What Same-Sex Couples Need to Know About Estate Planning in 2024

Jamie Block, CFP®, CPA/PFS, CDFA®, AEP®, MBA

Sr. Wealth Advisor, Sr. Director


For same-sex couples, it’s vital to have an estate plan that ensures loved ones receive your wealth and children are protected.

What Same-Sex Couples Need to Know About Estate Planning in 2024 Image

Although estate planning is important for everyone, same-sex couples have an even greater need to ensure they receive the same rights as heterosexual couples. In 2015, the U.S. Supreme Court held that same-sex marriages legal in one state are to be recognized as legal in all 50 states. This means that legal protections including the automatic right to inherit property from a spouse, the right to make medical or financial decisions for each other, and related legal considerations should now apply to same-sex couples who have formally married or entered into a legally recognized civil union under any state’s law.

As a same-sex couple, married or not, putting an estate plan in place to protect your financial assets and your family is imperative to ensure your loved ones receive your wealth and your children are protected, especially when the unexpected happens.

It’s no secret that LGBTQ individuals may face discrimination based on their sexual orientation. And with 1.2 million same-sex households in the U.S. alone, estate planning is particularly crucial.1 Sadly, same-sex couples can often be vulnerable to family members contesting a will or to custody battles over non-biological children in the event of the biological parent’s incapacity or death. Whether you are reviewing your current estate planning documents, or documenting your wishes for the first time, there are several important things for same-sex couples to consider.

Don’t open the door to custody battles

Same-sex parents have a unique set of estate planning concerns when it comes to children, especially when only one partner is the biological parent. A child, either born or adopted into a same-sex marriage, needs to be intentionally named throughout estate planning documents.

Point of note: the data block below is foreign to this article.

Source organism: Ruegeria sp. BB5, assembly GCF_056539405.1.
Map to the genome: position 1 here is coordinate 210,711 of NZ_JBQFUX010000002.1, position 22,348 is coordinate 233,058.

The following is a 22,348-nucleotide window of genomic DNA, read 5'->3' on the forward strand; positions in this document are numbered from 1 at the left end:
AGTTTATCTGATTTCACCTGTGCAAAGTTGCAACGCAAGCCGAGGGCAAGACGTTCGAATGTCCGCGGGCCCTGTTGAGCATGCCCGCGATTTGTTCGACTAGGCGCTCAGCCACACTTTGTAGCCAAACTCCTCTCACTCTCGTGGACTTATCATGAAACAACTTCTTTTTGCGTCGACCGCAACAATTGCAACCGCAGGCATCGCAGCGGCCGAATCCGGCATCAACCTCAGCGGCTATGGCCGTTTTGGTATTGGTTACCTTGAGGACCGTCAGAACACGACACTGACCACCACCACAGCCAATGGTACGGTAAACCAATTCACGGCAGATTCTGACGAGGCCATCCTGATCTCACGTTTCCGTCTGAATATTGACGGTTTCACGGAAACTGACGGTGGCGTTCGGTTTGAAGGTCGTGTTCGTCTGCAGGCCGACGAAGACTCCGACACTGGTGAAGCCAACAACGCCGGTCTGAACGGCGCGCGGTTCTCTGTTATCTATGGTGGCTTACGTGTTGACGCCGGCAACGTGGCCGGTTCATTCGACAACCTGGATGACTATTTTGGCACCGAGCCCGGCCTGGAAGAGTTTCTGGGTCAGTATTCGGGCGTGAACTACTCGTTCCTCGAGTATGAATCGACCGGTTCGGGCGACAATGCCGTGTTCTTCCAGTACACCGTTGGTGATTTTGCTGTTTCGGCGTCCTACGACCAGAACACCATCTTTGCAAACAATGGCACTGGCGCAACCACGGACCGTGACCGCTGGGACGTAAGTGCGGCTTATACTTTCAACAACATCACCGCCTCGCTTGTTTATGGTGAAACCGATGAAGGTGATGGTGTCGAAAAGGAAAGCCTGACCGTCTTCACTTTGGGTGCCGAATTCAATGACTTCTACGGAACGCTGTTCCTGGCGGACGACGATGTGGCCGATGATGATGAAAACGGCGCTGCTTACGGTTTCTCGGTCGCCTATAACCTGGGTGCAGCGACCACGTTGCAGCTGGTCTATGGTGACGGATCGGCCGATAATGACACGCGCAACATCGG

This begins by designating guardianship for minor children in your will. Without a will, the courts will choose guardians on your behalf, and they may or may not choose your partner or spouse.

To prevent custody battles, the non-biological parent should consider adopting the child. Depending on the state, this is often referred to as a second-parent adoption, co-parent adoption, or stepparent adoption. This is particularly true if the child was born before the couple married since not every state has marital presumption laws. Adoption establishes a legal relationship to avoid a custody battle if anything happens to the biological parent.

Don’t forget about the house

It’s also important to review real estate documents. This is especially true for property purchased before marriage equality to ensure the ownership is listed according to the couple’s wishes. Make sure to update the deed to your home to reflect both spouses as joint owners of the property as tenants by entirety. Property owned as tenants by the entirety includes a right of survivorship, so that upon the death of the first spouse, the property automatically passes to the surviving spouse. This holds true for non-married couples as well.

Regardless of your orientation, you need an estate plan

Whether you’re a same-sex couple or a straight couple, if you have financial assets, real estate, or have family members who depend on you, you need an estate plan. Think of an estate plan as your instructions on how you want your affairs to be handled when you pass away. A sound estate plan considers everything – your wealth, your loved ones, disability or incapacity planning, and end-of-life planning.

A will is the keystone to most estate plans. If done properly, you can avoid probate, reduce estate taxes, and protect spouses and children from divorce and creditors. However, this is just the iceberg tip. For same-sex spouses, making medical and financial decisions for partners who become incapacitated requires even more planning. This means same-sex couples need to be hyper-focused on documenting their true desires. Additional documents to carry out your final wishes include:

  • Financial Power of Attorney (POA): This document appoints a trusted person or persons to make financial decisions for you in case of incapacity. You can grant that person broad or limited powers, depending on what your needs are; for example, you may want this person to be able to pay bills but not sell property. A durable financial POA, for example, would allow the appointed person to make decisions on your behalf if you become incapacitated.
  • Healthcare POA: Like a financial POA, a healthcare POA allows someone you appoint to make medical decisions for you in case of your incapacity. Again, depending on your wishes, you can grant the person wide powers or limit them to certain decisions (for example, whether and when you should be resuscitated).